I stumbled onto an article yesterday about a conference speaker who awed his audience with the slick, beautiful campaign he had designed and implemented for his client. The author of the article, How Conference Bullies Victimize Fundraisers, said he heard sighs of admiration from the audience as he showed off all the beautiful components of the media blitz. But the author had inside information: The much-admired campaign had actually been a “crushing failure. It was killed by a combination of abstract messaging, an unclear call to action, and (most of all) high spending in unproven media.”
Beauty alone just isn’t enough.
This reminded me of the many videos I have done and seen over the years. Some of the most effective were not the most polished or beautiful. I remember one I produced for a local non-profit many years ago. They had virtually no budget but they did great work. I shot all the video myself—I am not a professional videographer and it showed. I edited it and did the voiceover. It had strong content but I was not proud of the production quality.
You guessed it: That video evoked tears and even standing ovations during training events for the next five years. I was as surprised as anyone. It may not have been beautiful but it had poignant testimonies of changed lives and rekindled hope. It worked.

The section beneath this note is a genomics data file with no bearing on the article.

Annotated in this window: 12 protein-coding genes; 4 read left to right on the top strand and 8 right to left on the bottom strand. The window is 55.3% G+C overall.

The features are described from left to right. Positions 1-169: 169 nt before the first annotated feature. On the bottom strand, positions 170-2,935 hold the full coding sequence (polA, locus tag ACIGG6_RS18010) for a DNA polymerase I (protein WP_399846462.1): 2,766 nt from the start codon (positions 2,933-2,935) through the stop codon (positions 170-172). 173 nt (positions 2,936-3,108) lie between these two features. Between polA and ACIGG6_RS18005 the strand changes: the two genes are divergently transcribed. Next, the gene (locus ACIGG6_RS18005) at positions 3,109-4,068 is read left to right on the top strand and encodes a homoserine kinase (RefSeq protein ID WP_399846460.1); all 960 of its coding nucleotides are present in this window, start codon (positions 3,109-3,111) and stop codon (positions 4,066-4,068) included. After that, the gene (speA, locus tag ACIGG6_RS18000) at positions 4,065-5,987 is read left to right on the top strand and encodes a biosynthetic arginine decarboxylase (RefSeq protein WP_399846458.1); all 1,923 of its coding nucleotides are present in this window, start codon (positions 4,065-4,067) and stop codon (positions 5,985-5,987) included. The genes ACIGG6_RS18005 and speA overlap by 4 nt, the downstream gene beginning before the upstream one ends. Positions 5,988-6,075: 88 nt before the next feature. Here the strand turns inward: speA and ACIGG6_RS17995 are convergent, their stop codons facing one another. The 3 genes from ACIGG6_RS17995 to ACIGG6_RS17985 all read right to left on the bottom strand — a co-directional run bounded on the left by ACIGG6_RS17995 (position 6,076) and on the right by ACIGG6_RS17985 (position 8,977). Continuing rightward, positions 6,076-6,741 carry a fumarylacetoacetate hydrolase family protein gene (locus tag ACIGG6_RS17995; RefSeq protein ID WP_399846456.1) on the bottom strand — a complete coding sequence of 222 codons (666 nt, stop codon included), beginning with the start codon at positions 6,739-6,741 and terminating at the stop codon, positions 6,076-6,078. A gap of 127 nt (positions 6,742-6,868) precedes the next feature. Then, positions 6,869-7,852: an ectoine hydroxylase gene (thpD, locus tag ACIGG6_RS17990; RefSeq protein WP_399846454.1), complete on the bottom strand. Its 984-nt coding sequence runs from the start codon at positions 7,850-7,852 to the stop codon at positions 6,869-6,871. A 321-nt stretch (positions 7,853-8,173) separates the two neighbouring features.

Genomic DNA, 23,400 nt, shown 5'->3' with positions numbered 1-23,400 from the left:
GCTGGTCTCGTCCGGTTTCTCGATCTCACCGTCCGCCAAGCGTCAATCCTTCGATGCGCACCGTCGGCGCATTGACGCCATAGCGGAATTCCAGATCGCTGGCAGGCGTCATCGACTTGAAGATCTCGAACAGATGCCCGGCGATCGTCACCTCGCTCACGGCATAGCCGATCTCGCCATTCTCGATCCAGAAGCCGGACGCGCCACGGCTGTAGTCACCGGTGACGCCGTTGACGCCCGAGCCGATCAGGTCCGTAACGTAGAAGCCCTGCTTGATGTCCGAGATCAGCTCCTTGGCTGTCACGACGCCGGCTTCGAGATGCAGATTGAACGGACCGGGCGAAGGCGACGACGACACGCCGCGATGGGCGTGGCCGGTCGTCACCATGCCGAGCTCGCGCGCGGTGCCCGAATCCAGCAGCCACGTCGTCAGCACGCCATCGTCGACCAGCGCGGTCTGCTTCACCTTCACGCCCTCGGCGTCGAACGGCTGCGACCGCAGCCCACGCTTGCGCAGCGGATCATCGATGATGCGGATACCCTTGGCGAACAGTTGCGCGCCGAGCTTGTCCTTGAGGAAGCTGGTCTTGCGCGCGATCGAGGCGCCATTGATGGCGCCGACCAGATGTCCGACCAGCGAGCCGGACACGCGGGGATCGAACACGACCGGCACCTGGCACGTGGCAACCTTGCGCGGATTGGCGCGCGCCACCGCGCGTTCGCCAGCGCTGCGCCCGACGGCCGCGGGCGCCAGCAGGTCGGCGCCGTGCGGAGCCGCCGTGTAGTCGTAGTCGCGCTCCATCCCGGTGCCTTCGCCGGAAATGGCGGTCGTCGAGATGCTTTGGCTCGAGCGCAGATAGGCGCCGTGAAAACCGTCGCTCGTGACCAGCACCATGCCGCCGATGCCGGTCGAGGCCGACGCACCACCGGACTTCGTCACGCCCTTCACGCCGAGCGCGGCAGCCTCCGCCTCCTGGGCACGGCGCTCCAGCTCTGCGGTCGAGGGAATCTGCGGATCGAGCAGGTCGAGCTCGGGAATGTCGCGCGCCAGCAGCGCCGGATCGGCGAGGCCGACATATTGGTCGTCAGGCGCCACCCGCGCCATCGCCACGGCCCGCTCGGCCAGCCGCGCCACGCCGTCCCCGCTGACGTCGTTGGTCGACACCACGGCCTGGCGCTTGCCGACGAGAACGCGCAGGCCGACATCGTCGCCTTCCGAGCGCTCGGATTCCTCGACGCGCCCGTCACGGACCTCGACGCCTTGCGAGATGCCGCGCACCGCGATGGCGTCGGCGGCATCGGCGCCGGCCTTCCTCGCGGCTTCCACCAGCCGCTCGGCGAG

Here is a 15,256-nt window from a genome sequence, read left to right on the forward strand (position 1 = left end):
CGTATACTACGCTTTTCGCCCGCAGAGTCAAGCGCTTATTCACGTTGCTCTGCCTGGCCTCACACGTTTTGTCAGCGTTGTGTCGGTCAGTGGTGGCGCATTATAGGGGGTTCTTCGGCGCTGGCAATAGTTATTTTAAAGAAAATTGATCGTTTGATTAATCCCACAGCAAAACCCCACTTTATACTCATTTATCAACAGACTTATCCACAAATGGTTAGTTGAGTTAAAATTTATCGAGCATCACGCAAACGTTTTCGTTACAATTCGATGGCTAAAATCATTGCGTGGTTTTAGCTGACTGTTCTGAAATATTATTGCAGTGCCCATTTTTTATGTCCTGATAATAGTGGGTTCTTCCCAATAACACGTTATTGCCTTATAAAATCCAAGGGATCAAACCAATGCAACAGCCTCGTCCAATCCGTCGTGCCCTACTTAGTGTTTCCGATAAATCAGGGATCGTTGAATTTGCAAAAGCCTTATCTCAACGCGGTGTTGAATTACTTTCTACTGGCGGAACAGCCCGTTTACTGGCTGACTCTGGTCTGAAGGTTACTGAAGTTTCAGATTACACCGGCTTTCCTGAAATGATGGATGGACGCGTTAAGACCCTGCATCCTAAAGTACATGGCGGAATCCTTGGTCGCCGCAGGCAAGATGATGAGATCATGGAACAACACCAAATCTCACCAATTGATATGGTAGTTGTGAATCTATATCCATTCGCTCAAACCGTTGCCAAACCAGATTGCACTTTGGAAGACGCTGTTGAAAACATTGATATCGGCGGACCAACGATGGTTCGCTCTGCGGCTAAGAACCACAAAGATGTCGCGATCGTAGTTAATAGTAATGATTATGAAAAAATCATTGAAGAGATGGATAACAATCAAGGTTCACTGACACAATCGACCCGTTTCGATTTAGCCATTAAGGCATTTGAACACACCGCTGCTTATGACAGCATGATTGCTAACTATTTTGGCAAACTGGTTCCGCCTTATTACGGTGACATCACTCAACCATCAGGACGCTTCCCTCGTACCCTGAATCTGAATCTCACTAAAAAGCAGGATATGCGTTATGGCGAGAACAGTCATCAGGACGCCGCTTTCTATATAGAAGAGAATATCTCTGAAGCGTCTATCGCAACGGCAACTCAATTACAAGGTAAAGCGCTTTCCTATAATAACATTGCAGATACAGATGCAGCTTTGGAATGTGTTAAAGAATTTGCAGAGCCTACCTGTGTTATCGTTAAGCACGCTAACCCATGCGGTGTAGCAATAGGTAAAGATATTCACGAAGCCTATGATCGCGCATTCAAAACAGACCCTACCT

Although we’d love for all of our videos to be cinema quality, this story provides a great lesson: Lower quality videos can be highly effective. They can help people stay connected to our ministry, church, or non-profit work on a more regular basis. They can take donors straight to the streets, dingy rooms, horse barns, or college campuses where we serve. Here’s an example of a lower-cost video I’ve done recently.
Having said that, it’s important to provide one essential caveat. The video needs to be as good as possible within your budget constraints. Anything connected with your organization should not be sloppy, thrown together, or half-baked. I just produced for a Christmas card video for a local non-profit. It was produced on a shoestring budget. This is how I did it:
- I shot this video on a Nikon Coolpix P7700. It is not considered a professional camera but shoots nice quality stills and HD video. It cost around $399. I did my homework and found a camera that was compact but had great video quality. I put it on a cheap tripod to keep the shot from bouncing around.
- Since the camera doesn’t record great audio, I used a little digital recorder called a Zoom H1 (around $94). I had to sync the audio and video when I began editing, but once they were linked, I was good to go.
- I shot b-roll (cover footage) so I could add some interesting shots and still shots to illustrate the words being spoken.
- I edited this on professional software (Final Cut Pro) but you don’t have to. This could have been edited on iMovie (Mac) or Movie Maker (Windows) which are provided with most personal computers these days.
- I bought the stock photo of the feet in bed for $3 at 123rf.com. Not as much selection as the more expensive sites but MUCH cheaper!
If this is too complicated for you, you can just buy a little flip camera, make sure you keep it very close to your subject so you get good audio and hold the camera still. Hey, that works too!
Bottom line: You’ll want to find someone who has some experience in video or photography OR you can spend some time learning it yourself. It’s fun! Getting everything set up is the hardest part but once you get your system down, you’ll be ready to roll.
If you need help getting started, I’ll be glad to work with you. Contact me and I’ll help you figure it out and even walk you through your first big production!